POLICE EMPLOYMENT

Economic Slowdown Speeds Up Crime: Will Law Enforcement Jobs Keep Pace?

When the national economy is doing poorly, making gloom and doom forecasts becomes a cottage industry. In that context, it's no surprise that some major media outlets have already begun speculating that the current economic crisis will inevitably lead to an increase in crime. Some point to increased homicide rates in some of the country's largest cities as indicators that it's already underway. Historically, it is hard to argue against this prediction, as an increase in crime rates has accompanied every recession since the Great Depression. But does economic slowdown, and the accompanying rise in crime, lead to a rise in the number of police officers, criminal investigators, and dispatchers helping to keep our streets safe?

A Look Back at Crime Rates and Recession

Crime rates do rise during recession. This much can't be disputed. The degree to which one causes the other, however, is more difficult to quantify. During the recessions of the early 1980s, for example, the crack epidemic was at its peak, and the increase in crime may have been driven more by drug addiction than by the economy. During the Great Depression, crime increased for about two years, then actually fell during the last 20 or so months leading up to the Second World War. During the most recent recession in 2001, crime rates didn't increase so much as they stabilized after 10 years of steady decline. There is a correlation between crime and economic recession, but the relationship is a tenuous one.

Some Cause for Concern Today

While the most recent recession coincided with a barely noticeable uptick in crime rates, there are factors at work now that suggest we won't be so lucky during the current economic downturn. The most notable is the state of the housing and mortgage market, which is at the heart of the current crisis. Unprecedented foreclosure rates have already resulted in high numbers of vacant and abandoned homes, which can attract criminal activity in the form of gangs, drugs, and prostitution. Unemployment is already higher than at any point during the 2001 recession and climbing rapidly, a potential problem given that people who are gainfully employed are far less likely to engage in acts such as petty theft. And the current recession appears to be following another pattern of earlier recessions: while numbers are down for most retailers, sales of firearms and alcohol are up. By itself this doesn't necessarily foretell an increase in crime, but law enforcement officials generally agree that adding booze or guns to a bad situation nearly always makes it worse.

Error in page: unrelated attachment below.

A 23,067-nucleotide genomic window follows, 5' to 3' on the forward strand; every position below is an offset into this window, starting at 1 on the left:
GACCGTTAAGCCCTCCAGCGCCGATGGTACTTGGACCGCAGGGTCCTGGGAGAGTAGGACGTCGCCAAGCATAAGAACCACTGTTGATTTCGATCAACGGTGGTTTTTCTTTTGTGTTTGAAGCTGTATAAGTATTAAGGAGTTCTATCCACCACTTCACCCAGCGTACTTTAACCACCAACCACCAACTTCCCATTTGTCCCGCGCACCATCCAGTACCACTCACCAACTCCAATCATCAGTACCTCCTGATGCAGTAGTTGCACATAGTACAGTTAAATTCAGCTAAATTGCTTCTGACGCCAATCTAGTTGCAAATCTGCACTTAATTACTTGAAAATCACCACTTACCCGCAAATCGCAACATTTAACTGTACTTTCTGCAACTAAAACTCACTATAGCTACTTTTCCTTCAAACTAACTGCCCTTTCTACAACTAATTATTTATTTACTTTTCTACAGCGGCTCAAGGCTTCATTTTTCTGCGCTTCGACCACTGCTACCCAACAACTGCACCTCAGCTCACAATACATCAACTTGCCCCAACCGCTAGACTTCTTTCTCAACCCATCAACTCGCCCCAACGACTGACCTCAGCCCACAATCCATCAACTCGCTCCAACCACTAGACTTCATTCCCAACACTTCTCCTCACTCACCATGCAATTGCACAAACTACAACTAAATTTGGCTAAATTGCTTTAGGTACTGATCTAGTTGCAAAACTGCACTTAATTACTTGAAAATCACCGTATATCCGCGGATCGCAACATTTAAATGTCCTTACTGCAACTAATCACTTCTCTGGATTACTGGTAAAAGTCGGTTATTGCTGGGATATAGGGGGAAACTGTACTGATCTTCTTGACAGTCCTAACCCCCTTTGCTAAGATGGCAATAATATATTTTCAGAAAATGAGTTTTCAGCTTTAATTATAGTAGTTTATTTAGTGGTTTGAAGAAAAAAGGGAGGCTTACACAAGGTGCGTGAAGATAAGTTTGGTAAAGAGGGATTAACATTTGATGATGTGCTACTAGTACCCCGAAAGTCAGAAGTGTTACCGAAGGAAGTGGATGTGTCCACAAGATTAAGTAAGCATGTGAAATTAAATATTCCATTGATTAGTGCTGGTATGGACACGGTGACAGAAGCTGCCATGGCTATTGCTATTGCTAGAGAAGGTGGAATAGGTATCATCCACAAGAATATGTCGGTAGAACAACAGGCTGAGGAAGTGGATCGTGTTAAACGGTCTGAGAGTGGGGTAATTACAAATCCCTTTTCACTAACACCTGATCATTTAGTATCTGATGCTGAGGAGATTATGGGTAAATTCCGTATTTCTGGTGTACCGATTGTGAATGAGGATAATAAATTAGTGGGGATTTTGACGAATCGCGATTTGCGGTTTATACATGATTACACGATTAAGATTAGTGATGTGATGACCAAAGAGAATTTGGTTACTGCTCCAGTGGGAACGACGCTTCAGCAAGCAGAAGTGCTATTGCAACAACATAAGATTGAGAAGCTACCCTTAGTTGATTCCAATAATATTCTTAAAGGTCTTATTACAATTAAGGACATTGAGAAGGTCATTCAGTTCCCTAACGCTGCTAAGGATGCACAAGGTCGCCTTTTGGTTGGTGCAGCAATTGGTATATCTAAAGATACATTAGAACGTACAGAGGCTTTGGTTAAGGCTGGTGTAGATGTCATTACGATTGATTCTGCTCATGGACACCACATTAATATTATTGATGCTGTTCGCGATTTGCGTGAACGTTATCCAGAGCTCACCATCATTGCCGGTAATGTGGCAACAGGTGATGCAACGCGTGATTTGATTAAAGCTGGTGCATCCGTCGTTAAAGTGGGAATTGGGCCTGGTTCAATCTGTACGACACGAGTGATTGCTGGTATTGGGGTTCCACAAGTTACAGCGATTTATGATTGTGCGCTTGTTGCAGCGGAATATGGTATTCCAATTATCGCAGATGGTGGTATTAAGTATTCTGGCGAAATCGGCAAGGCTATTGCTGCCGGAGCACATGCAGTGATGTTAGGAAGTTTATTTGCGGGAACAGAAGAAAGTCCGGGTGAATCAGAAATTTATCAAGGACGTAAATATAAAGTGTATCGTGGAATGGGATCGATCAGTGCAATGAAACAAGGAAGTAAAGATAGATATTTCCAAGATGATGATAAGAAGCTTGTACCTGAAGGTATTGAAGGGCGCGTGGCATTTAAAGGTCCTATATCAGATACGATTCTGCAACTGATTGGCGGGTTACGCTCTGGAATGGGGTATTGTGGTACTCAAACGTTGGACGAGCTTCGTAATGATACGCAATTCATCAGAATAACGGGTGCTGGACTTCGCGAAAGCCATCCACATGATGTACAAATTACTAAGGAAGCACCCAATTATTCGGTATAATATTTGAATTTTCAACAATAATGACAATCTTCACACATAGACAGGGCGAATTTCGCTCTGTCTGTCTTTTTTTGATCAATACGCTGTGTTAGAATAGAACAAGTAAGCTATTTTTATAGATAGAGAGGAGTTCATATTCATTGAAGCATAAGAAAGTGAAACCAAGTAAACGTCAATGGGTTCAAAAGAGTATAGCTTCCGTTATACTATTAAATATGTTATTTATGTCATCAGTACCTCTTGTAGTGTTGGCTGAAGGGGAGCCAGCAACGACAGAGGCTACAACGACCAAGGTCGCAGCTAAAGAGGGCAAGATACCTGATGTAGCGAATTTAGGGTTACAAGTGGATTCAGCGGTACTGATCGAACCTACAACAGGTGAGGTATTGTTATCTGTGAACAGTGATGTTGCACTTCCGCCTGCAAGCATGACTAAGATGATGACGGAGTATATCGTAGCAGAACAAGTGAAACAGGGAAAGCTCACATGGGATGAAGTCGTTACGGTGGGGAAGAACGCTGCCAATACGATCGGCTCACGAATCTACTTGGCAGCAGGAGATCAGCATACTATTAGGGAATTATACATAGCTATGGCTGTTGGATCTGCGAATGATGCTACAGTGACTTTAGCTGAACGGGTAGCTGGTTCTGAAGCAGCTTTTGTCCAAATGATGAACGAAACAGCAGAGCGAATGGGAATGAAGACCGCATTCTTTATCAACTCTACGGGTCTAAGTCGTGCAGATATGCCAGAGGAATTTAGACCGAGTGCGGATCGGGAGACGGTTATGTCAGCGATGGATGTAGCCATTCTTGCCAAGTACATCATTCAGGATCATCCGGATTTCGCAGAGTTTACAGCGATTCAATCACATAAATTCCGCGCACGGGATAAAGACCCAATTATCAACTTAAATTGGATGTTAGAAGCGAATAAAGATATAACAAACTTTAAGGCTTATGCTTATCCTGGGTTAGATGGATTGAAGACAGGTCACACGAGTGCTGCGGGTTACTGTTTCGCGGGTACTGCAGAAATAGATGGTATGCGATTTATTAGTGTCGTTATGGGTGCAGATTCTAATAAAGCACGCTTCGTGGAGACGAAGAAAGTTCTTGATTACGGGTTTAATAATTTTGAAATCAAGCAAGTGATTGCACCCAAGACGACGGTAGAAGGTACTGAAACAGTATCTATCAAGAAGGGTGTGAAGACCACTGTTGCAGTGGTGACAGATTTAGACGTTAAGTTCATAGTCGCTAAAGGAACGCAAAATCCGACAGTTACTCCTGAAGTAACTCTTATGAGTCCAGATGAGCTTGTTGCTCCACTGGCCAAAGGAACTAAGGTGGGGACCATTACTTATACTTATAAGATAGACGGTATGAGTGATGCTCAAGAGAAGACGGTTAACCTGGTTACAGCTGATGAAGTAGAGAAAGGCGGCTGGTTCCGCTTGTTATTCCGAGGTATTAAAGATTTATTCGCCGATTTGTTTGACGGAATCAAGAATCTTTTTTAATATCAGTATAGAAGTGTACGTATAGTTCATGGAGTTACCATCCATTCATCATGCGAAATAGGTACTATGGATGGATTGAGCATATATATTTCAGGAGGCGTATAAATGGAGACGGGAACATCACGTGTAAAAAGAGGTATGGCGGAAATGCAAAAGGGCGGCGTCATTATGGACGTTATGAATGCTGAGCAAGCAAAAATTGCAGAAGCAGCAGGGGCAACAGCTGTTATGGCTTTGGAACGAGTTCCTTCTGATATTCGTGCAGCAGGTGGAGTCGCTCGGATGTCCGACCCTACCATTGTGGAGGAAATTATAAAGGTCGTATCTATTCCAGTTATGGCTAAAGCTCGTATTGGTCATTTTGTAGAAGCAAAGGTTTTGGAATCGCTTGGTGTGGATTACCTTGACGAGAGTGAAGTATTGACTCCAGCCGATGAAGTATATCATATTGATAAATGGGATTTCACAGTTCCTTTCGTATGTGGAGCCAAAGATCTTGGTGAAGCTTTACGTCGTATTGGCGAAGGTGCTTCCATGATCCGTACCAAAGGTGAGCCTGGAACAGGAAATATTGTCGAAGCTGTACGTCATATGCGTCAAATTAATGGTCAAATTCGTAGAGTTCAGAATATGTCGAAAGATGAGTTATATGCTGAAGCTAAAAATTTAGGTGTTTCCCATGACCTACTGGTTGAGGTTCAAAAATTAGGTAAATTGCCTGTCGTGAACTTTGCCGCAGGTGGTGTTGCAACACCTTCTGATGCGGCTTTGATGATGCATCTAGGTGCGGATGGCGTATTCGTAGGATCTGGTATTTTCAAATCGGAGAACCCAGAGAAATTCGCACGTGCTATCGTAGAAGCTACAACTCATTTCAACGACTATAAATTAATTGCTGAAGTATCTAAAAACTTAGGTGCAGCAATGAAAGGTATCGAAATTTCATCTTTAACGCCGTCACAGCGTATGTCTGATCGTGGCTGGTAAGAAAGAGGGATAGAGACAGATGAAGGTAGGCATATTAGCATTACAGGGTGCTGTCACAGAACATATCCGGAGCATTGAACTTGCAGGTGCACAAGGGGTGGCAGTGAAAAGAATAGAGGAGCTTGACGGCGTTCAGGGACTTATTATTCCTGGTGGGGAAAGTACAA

Does More Crime Equal More Cops?

Well it probably should. And in many instances, it will, at least according to employment forecasts released by the Bureau of Labor Statistics (BLS). For example, the BLS predicts employment opportunities for police detectives and criminal investigators to rise by 17 percent through 2016, an estimated increase of 97,000 jobs. Opportunities are expected to grow for state and local police officers as well, with approximately 70,000 more jobs on the horizon over the next eight years. The following five jobs are also slated to see substantial growth through 2016:


History shows that economic recession and crime go hand-in-hand, at least to some degree. Whether it's petty theft or violent crime, the toll of financial difficulty can weigh down even the best of us. Nevertheless, if things do get worse before they get better, keep in mind that law enforcement careers are on the rise, and that more men and women are expected to be out there to protect and serve

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